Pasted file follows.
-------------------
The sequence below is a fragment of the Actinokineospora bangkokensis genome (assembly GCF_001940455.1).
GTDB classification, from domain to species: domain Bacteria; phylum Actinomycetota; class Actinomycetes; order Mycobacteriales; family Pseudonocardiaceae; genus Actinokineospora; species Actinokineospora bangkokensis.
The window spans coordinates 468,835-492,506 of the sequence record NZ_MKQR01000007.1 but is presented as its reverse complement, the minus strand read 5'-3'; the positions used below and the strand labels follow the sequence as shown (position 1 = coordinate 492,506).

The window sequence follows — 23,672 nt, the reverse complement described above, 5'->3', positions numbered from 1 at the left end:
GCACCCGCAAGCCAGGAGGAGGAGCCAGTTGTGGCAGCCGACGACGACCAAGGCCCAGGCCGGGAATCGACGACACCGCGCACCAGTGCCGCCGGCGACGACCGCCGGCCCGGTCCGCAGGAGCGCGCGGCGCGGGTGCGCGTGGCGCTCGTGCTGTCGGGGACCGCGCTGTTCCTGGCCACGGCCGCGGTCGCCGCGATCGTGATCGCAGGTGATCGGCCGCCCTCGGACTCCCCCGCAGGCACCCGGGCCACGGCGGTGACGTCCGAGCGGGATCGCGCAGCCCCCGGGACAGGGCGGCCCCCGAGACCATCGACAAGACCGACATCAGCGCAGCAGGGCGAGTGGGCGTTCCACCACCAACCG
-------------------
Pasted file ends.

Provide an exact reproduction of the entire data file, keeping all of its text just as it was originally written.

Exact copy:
The sequence below is a fragment of the Actinokineospora bangkokensis genome (assembly GCF_001940455.1).
GTDB classification, from domain to species: domain Bacteria; phylum Actinomycetota; class Actinomycetes; order Mycobacteriales; family Pseudonocardiaceae; genus Actinokineospora; species Actinokineospora bangkokensis.
The window spans coordinates 468,835-492,506 of the sequence record NZ_MKQR01000007.1 but is presented as its reverse complement, the minus strand read 5'-3'; the positions used below and the strand labels follow the sequence as shown (position 1 = coordinate 492,506).

The window sequence follows — 23,672 nt, the reverse complement described above, 5'->3', positions numbered from 1 at the left end:
GCACCCGCAAGCCAGGAGGAGGAGCCAGTTGTGGCAGCCGACGACGACCAAGGCCCAGGCCGGGAATCGACGACACCGCGCACCAGTGCCGCCGGCGACGACCGCCGGCCCGGTCCGCAGGAGCGCGCGGCGCGGGTGCGCGTGGCGCTCGTGCTGTCGGGGACCGCGCTGTTCCTGGCCACGGCCGCGGTCGCCGCGATCGTGATCGCAGGTGATCGGCCGCCCTCGGACTCCCCCGCAGGCACCCGGGCCACGGCGGTGACGTCCGAGCGGGATCGCGCAGCCCCCGGGACAGGGCGGCCCCCGAGACCATCGACAAGACCGACATCAGCGCAGCAGGGCGAGTGGGCGTTCCACCACCAACCG